Gas separation membranes
IEK-1 develops ceramic membranes for separating the greenhouse gas CO2, which is to be subsequently stored in order to prevent harmful emissions.
This new technology is called "carbon capture and storage" or CSS technology.
Carbon capture and storage technology
In this research area, IEK-1 is concerned with the development of inorganic membranes for gas separation. These membranes will allow the separation of the technically relevant gases O2/N2, CO2/H2 and CO2/N2 sfor various fossil power plant concepts, in order to achieve a CO2 flow that is as pure as possible and free from residual gases and which is to be subsequently stored underground. In contrast to conventional separation methods, membrane processes have the advantage that they cause significantly lower losses in efficiency during separation than methods such as chemical gas scrubbing. This makes them particularly interesting for applications in power plants.
For each separation task, different ceramic membranes are developed at the institute. Among the different inorganic membrane types, a distinction is made between dense ion-conducting or mixed-conducting membranes and microporous crystalline or amorphous membranes.
All membrane types have development needs with regard to permeability, selectivity and stability. IEK-1 is concerned with the development and production of new materials and membrane coatings using different process technologies.
A class 1000 clean room has been in operation at the institute for the production of microporous coatings since 2005. As the membranes display particles and coating thicknesses in the nanometre range, it is essential to work under dust-free conditions. Otherwise dust particles, which are often as big as a millimetre or a micrometre, would create large holes in the coatings and destroy the membrane during the wet-chemical or physical deposition of the film.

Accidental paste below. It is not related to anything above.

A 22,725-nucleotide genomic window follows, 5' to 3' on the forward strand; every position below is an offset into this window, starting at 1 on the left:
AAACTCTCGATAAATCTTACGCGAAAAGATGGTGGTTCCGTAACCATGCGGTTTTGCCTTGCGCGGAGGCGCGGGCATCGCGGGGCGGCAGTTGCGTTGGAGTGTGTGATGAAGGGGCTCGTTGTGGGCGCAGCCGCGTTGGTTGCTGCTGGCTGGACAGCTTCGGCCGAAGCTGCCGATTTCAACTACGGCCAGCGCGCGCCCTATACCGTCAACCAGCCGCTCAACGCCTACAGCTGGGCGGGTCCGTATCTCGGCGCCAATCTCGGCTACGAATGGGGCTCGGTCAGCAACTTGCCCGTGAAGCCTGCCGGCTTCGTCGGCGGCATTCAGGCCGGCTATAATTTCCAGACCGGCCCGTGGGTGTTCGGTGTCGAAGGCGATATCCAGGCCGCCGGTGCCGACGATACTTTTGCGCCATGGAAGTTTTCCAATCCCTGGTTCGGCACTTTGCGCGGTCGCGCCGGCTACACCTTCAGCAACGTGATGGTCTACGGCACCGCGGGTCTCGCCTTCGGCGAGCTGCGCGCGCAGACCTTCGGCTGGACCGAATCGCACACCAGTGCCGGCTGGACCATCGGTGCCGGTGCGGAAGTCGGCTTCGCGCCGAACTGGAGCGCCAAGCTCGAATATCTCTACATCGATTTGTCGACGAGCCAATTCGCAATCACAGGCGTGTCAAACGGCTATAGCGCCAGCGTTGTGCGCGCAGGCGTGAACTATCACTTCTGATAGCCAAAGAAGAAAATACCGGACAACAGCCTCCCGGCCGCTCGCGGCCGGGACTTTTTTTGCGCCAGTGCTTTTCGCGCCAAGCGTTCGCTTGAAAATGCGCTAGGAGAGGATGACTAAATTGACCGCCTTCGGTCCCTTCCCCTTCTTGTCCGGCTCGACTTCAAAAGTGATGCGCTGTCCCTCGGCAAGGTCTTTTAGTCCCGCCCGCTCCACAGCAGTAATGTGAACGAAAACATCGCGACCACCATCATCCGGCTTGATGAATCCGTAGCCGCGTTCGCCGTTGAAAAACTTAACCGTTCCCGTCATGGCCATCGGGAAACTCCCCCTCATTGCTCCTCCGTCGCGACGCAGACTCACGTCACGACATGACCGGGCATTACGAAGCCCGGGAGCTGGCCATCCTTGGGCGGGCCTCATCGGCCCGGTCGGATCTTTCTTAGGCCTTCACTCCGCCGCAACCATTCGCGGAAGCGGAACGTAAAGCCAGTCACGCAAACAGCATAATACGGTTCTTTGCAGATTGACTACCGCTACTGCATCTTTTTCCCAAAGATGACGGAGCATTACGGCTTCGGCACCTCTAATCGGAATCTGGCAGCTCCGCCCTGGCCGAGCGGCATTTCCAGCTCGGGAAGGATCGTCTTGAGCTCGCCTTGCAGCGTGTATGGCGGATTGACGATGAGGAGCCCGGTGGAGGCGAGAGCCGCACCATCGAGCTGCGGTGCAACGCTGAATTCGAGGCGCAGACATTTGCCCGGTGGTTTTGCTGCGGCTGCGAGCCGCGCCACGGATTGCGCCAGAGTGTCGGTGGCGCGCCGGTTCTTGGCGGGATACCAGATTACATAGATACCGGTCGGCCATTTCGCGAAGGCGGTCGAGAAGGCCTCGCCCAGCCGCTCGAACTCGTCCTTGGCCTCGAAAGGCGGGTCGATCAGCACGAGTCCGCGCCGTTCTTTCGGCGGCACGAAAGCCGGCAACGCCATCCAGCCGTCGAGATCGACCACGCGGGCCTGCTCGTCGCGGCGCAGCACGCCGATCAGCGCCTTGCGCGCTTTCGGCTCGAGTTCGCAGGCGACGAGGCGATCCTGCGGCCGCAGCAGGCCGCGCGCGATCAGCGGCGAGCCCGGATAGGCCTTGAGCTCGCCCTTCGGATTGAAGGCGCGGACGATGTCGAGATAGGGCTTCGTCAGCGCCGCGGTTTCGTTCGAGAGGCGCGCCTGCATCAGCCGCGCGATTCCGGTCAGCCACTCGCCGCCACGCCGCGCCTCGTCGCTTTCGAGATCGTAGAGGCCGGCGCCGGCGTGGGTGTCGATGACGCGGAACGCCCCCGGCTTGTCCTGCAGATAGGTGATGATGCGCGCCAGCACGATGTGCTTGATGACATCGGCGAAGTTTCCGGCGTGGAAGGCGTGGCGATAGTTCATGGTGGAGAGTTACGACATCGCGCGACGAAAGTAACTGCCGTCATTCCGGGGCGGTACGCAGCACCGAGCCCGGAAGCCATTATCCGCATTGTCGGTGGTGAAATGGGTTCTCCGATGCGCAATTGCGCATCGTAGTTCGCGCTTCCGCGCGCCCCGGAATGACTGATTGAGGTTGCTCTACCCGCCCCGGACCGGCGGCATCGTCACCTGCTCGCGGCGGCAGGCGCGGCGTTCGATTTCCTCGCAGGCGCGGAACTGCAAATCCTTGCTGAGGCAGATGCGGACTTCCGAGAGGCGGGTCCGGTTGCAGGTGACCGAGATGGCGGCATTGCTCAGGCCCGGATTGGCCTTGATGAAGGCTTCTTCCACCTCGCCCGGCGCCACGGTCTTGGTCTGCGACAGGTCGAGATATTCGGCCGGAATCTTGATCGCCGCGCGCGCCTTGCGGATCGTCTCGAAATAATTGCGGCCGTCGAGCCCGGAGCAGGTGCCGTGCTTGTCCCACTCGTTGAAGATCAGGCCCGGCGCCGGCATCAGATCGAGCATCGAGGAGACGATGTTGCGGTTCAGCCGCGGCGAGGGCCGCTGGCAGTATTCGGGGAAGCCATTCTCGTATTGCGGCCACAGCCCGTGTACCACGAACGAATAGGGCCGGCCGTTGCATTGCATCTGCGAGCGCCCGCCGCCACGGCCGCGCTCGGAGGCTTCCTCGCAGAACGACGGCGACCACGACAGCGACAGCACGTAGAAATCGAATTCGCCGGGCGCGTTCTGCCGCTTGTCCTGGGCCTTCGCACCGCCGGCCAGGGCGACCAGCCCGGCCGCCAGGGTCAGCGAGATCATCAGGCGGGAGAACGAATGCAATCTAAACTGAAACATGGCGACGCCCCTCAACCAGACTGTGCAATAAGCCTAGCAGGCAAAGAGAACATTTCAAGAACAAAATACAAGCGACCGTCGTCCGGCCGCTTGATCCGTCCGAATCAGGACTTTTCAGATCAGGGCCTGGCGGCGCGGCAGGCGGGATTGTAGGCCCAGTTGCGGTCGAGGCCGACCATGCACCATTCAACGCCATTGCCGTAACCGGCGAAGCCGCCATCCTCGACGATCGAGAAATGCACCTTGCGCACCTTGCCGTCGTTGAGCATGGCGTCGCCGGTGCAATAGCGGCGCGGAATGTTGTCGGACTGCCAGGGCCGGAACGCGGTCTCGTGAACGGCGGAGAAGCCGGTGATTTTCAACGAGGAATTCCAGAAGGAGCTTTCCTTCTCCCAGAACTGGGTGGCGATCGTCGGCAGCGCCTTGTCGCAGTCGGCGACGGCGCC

The thin coatings are therefore produced under clean-room conditions, for example by the sol-gel route, using different methods such as spin coating, dip coating or vacuum slip casting.
Production of thin layers under clean-room conditions via the sol-gel route with various production methods such as spin coating
Microporous gas separation membranes generally have a graduated structure, i.e. starting with a substrate with relatively large pores and then applying successive layers with ever finer particles, which creates the gradient in the porosity, up to and including pores in the nanometre range. The membrane layer deposited on this support structure is only a few nanometres thick. The figure below shows the entire structure of a gas separation membrane.
In addition to the microporous gas separation membranes shown above, substantially thicker and dense oxygen-ion-conducting membranes are also developed. These membranes have a layer thickness of around 10 µm to 50 µm, the thickness of a human hair. For these membrane layers, coating techniques such as screen printing, vacuum slip casting, as well as film casting, are generally used.